A lot of work and research has gone into the technical specification of this CHIP.
Thank you for recognizing it. However, I don’t subscribe to the labor theory of value so that labor will have been meaningless if doesn’t achieve the desired outcome and impact which is to grow the ecosystem and BCH value, and with it my net worth as well I’m not interested in participation trophies, I’m interested in 10x gains on BCH. While other proposals also increase the likelihood of a 10x, I felt that this one was neglected and has lots of potential so that’s where I’m putting my energy, it all adds up. The best way to predict the future is to make it happen.
However, in its current form, GP does not think it is simple / minimal enough to be considered for acceptance into the network.
Is there a broadly accepted simpleness / minimalism criteria for consensus layer changes? How do we quantify this requirement? Lines of code? Number of script ops required to perform token operations? If it’s a matter of opinion, then I simply disagree and will wait for other stakeholders to weigh in.
Furthermore, important sections about costs, risks and alternatives are incomplete or have wrongfully been asserted as non-existent.
GP would like to see a minimum viable change isolated from the current large scope
Minimum viable change would be only the BATON, MINT, and MELT authorities. Even with only those, a lot can be done (tokens, atomic swaps, token CoinJoin/CashFusion), as demonstrated in the examples section.
However, covenants are really useful and would benefit from other Script opcodes as soon as they’re activated e.g. covenants would benefit from the introspection CHIP because it enables an entry into the covenant. Reducing the scope would mean we push that feature far away into the future. Why would we want to do that? The feature is cheap, enabled by a simple optional constraint on top of the above mentioned “base”.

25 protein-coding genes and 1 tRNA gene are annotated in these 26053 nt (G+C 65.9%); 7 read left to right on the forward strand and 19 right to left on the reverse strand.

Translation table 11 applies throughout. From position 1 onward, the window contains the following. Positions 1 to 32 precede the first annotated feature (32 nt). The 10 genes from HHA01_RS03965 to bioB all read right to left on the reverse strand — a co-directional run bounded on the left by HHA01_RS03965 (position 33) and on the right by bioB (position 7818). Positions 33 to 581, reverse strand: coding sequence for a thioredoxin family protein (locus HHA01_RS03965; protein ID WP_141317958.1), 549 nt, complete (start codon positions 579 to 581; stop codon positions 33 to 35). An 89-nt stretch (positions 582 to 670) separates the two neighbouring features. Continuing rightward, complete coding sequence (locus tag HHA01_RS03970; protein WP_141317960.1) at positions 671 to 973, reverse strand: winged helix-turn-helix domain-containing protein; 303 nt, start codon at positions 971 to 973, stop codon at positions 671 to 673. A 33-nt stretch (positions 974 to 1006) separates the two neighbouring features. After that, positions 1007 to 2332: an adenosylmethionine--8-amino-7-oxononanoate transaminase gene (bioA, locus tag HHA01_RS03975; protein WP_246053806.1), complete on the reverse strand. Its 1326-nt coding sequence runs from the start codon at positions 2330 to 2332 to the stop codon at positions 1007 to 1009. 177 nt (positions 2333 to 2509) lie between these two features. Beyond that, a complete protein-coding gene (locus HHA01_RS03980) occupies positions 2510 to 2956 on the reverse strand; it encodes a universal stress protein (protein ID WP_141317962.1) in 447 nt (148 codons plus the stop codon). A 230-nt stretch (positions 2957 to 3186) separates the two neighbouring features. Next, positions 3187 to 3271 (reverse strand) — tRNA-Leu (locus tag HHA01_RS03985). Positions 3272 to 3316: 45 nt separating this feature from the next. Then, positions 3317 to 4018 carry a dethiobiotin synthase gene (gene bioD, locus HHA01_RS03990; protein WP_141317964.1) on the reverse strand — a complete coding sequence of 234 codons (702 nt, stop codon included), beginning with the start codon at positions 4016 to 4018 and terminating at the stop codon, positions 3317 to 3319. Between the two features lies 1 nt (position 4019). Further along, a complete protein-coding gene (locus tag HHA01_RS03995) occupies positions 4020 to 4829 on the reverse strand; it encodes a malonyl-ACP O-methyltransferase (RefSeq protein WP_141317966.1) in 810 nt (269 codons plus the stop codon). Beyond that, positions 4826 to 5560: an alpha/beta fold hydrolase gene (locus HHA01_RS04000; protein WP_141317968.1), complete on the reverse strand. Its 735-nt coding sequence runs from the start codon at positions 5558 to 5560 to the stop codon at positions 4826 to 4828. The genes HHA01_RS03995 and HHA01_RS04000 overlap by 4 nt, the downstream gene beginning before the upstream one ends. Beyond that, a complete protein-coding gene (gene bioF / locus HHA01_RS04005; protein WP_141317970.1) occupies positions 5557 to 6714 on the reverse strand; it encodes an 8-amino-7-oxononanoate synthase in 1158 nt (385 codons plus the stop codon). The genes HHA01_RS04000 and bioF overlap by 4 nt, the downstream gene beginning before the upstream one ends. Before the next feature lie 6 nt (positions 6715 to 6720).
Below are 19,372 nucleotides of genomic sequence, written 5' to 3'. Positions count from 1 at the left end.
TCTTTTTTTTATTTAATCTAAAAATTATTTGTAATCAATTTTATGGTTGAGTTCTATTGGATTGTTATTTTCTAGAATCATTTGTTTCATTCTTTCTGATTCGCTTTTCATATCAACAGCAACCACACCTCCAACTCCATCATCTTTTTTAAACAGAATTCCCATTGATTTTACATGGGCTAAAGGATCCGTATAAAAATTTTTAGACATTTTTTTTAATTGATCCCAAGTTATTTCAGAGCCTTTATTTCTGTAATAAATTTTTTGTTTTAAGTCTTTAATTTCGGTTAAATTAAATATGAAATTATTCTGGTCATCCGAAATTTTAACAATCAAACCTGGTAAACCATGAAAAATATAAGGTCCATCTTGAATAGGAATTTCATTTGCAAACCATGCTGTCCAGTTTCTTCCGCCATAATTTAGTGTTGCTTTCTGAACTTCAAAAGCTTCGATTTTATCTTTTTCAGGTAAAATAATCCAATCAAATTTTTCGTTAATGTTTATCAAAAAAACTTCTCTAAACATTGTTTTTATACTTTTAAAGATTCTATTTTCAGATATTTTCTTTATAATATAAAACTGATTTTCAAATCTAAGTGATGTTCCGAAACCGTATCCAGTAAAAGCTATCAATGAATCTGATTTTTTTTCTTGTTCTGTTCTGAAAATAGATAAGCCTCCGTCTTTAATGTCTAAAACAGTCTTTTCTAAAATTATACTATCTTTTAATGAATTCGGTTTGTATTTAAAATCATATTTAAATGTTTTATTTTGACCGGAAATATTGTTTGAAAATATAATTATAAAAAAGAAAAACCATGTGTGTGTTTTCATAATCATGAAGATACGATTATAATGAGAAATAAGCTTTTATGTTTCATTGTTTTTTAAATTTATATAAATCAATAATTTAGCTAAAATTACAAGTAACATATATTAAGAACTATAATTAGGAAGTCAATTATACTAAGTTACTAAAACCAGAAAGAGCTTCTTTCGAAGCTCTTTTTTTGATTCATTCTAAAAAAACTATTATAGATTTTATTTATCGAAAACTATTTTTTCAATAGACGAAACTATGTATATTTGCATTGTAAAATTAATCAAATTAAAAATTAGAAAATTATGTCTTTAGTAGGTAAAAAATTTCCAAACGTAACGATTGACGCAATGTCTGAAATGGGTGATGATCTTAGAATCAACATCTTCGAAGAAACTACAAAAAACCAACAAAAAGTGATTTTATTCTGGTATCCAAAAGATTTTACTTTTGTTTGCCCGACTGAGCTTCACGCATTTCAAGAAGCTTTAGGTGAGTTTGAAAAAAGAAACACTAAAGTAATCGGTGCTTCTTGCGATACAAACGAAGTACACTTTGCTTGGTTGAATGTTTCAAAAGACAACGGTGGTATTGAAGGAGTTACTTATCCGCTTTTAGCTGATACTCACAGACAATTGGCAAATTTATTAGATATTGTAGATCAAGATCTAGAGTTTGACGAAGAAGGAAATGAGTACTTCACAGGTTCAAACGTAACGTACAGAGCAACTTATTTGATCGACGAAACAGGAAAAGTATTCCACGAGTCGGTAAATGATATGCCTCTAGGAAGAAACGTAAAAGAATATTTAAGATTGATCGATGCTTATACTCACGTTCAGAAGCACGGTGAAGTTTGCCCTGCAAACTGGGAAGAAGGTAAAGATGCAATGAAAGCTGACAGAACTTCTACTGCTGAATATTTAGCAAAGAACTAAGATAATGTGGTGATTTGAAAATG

How do we quantify “large”? If it’s a matter of opinion, then I simply disagree and will wait for other stakeholders to weigh in.
It is unclear what the author means with “The market demands smart cash but, with Ethereum, it got smart contracts disguised as cash”. What are the practical differences between smart cash and smart contracts disguised as cash?
Accepted, I’ll reword.
A strong statement such as “the market demands X” needs some actual backing.
How’s this: All Tokens | CoinMarketCap,
paired with the price appreciation of the “main” coins on whose blockchain those tokens exist.
If that is not sufficient, what kind of evidence would be satisfactory?
The noun/verb analogy is confusing and creates more questions than it answers.
Accepted, I’ll reword.
The only listed cost is “possible implementation errors”. At the very least this change will add complexity to potential future upgrades since future updates will need to account for both BCH and tokens.
This is vague so hard to address, let’s try and work it out.
Is BCH balance checking adding complexity to potential future upgrades? Token logic is in the same class as that. It just works, regardless of upgrades in other parts of the code.
Even if we only get what’s currently proposed in the CHIP and never ever upgrade it why would some future unrelated upgrades need to account for it?
Here are some changes that would NOT be affected by having group tokens:
- Network rules, unless we choose to give special treatment to group UTXOs with regards to fee or dust limit requirements
- Blocksize changes, unless we choose to have a separate cap for token TXes
- New opcodes
- New SIGHASH
- New signature types
- UTXO commitments
and some that might be:
- Changing numerical precision for BCH & tokens, and I suspect that BCH precision could be changed independently of tokens
- Totally new state scheme e.g. utreexo
There are likely other costs that are not mentioned / researched.